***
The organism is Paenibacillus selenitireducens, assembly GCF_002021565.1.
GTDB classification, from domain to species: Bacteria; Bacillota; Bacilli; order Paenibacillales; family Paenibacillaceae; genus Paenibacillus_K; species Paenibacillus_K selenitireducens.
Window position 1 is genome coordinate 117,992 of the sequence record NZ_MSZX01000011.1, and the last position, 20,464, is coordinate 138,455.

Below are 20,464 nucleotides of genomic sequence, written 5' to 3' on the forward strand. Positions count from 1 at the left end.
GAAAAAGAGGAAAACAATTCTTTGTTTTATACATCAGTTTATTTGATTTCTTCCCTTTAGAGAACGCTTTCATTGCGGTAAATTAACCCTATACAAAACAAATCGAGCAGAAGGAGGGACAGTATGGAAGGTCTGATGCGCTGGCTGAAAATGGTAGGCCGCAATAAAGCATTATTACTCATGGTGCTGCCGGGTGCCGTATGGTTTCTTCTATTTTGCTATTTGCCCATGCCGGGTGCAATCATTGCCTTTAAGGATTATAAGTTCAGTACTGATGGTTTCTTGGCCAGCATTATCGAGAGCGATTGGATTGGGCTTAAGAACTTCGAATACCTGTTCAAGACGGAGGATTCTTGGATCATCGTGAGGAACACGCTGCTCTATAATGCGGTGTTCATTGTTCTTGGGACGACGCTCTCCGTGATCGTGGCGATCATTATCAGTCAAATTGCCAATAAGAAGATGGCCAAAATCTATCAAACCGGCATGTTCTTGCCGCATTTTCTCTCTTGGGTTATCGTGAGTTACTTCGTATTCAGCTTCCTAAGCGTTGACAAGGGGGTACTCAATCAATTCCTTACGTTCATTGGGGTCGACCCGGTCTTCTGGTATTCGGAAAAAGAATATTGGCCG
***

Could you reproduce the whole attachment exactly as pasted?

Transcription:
The organism is Paenibacillus selenitireducens, assembly GCF_002021565.1.
GTDB classification, from domain to species: Bacteria; Bacillota; Bacilli; order Paenibacillales; family Paenibacillaceae; genus Paenibacillus_K; species Paenibacillus_K selenitireducens.
Window position 1 is genome coordinate 117,992 of the sequence record NZ_MSZX01000011.1, and the last position, 20,464, is coordinate 138,455.

Below are 20,464 nucleotides of genomic sequence, written 5' to 3' on the forward strand. Positions count from 1 at the left end.
GAAAAAGAGGAAAACAATTCTTTGTTTTATACATCAGTTTATTTGATTTCTTCCCTTTAGAGAACGCTTTCATTGCGGTAAATTAACCCTATACAAAACAAATCGAGCAGAAGGAGGGACAGTATGGAAGGTCTGATGCGCTGGCTGAAAATGGTAGGCCGCAATAAAGCATTATTACTCATGGTGCTGCCGGGTGCCGTATGGTTTCTTCTATTTTGCTATTTGCCCATGCCGGGTGCAATCATTGCCTTTAAGGATTATAAGTTCAGTACTGATGGTTTCTTGGCCAGCATTATCGAGAGCGATTGGATTGGGCTTAAGAACTTCGAATACCTGTTCAAGACGGAGGATTCTTGGATCATCGTGAGGAACACGCTGCTCTATAATGCGGTGTTCATTGTTCTTGGGACGACGCTCTCCGTGATCGTGGCGATCATTATCAGTCAAATTGCCAATAAGAAGATGGCCAAAATCTATCAAACCGGCATGTTCTTGCCGCATTTTCTCTCTTGGGTTATCGTGAGTTACTTCGTATTCAGCTTCCTAAGCGTTGACAAGGGGGTACTCAATCAATTCCTTACGTTCATTGGGGTCGACCCGGTCTTCTGGTATTCGGAAAAAGAATATTGGCCG